That was my expectation too. Elon Musk stated clearly the opposite, there would be fuel ready when people land but he has changed his mind before.

But about his announcement. If this becomes a generic statement about a colony without detailed announcement of the BFR/BFS architecture it is not what was announced. It would be a let down and a retreat from his announcement. I cannot believe that yet, just from this eMail by the organizer.

If we're talking about just enough propellant for an evac-to-earth of a minimal crew, then you can send the fuel from earth, since you're using MCTs.   Clearly not a sustainable practice, but still easier than trying to set up a working power and ISRU plant using robotics - I think.

But who knows.  Maybe they can pack a nuclear reaction in an MCT, a bunch of autonomous miner-rovers, and the only reason we're finding it difficult to imagine is that we're not thinking big enough.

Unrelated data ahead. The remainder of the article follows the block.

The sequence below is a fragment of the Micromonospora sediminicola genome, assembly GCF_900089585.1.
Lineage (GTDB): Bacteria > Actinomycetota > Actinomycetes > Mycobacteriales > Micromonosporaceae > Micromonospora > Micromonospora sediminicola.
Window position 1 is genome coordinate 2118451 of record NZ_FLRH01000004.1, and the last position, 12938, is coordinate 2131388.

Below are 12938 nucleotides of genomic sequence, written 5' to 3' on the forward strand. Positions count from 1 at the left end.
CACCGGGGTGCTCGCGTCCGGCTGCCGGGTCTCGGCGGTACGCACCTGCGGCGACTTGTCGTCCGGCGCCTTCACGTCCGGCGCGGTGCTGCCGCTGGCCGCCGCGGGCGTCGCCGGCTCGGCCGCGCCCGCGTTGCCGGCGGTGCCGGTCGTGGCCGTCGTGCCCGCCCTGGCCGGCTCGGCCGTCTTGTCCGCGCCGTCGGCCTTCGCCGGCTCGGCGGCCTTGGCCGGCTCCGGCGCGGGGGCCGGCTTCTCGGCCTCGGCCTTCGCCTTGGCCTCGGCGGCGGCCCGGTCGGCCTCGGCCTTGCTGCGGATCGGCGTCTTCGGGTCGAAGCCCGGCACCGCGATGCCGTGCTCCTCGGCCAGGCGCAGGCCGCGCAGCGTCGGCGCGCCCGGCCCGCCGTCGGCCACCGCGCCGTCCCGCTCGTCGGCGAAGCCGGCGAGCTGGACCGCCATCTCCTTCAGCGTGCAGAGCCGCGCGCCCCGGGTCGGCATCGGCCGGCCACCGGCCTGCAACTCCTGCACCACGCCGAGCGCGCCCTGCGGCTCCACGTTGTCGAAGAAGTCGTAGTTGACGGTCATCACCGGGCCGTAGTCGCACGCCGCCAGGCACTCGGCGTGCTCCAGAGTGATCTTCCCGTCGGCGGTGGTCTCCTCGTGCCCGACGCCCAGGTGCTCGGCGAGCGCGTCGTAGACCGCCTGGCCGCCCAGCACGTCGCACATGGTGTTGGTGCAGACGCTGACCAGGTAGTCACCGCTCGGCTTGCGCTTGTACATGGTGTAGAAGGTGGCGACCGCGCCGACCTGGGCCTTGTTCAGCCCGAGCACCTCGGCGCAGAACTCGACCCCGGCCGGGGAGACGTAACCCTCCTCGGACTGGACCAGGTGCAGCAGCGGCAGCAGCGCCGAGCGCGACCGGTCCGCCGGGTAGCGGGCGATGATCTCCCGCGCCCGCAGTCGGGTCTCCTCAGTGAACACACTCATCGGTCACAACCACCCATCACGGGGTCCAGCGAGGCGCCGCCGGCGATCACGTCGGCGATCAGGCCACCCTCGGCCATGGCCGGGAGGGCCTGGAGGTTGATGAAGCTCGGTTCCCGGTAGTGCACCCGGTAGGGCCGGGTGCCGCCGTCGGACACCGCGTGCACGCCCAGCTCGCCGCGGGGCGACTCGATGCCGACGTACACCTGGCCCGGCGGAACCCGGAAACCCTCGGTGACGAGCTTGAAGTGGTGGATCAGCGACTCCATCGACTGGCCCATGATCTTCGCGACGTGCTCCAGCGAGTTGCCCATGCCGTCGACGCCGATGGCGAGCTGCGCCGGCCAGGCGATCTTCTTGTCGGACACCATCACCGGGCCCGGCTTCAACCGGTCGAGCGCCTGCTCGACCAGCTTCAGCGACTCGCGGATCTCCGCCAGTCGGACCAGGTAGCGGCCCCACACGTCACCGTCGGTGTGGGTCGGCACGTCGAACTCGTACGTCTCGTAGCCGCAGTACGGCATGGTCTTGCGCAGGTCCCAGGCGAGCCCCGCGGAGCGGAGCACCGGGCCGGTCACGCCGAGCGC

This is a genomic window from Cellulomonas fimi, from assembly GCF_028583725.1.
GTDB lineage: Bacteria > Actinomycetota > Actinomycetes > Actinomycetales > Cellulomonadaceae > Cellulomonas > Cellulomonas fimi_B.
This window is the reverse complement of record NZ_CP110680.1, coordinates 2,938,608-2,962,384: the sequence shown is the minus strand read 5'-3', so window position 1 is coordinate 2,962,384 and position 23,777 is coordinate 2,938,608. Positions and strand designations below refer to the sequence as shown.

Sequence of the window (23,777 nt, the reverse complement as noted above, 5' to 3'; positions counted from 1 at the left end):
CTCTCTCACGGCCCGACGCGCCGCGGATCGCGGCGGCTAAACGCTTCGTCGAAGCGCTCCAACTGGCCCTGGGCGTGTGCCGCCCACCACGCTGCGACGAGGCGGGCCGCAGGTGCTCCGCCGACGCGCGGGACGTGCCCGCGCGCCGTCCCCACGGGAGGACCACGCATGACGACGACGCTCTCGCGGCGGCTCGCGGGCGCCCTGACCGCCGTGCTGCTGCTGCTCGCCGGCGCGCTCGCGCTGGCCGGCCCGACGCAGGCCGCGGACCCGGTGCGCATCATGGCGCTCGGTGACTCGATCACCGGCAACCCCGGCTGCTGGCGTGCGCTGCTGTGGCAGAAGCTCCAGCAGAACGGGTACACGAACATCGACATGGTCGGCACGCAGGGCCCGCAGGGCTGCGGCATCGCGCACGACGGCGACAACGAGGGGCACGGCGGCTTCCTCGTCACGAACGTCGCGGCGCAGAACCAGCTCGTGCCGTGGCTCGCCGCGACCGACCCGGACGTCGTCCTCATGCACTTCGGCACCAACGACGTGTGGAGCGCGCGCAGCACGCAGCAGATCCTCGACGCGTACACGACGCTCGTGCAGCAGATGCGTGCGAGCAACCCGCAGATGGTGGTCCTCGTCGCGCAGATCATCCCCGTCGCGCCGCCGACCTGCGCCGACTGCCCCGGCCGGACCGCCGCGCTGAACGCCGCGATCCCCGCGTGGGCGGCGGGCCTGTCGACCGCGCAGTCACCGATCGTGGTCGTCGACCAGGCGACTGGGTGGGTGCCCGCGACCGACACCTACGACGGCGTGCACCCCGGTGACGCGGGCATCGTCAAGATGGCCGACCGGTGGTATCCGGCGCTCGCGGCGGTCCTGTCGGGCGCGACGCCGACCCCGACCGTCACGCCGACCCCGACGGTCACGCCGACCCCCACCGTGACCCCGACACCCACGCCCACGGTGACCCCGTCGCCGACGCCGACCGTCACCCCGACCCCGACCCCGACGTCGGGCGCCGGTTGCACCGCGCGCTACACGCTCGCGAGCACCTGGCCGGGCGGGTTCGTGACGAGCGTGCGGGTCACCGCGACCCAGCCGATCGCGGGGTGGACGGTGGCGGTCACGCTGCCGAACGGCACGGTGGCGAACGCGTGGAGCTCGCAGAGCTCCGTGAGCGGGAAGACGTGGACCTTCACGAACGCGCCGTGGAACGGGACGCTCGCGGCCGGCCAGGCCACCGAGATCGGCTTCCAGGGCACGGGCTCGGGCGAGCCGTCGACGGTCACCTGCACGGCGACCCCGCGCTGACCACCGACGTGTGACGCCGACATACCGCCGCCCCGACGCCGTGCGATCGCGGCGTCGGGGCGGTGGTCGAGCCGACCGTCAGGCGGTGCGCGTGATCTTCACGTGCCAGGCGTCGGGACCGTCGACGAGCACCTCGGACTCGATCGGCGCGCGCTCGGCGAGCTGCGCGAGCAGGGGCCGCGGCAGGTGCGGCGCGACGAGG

I like meekGee's reasoning here. The reason why robots work so well here on Earth is that they have a human nearby. I have many years programming CNC Machines. I am yet to see a machine that can look at a drawing/model and come up with an approach, treat each feature wth the respect it needs, choose the holding technique, cutting tools, fixtures, etc, etc. SciFi robots simply do not exist except in our imaginations. I support the idea of a minimal human advance construction team. I also think that their "escape vehicle" will utilise fuel transported from Earth.

All bets off if Mr Musk has been developing AI on the side though! ;-)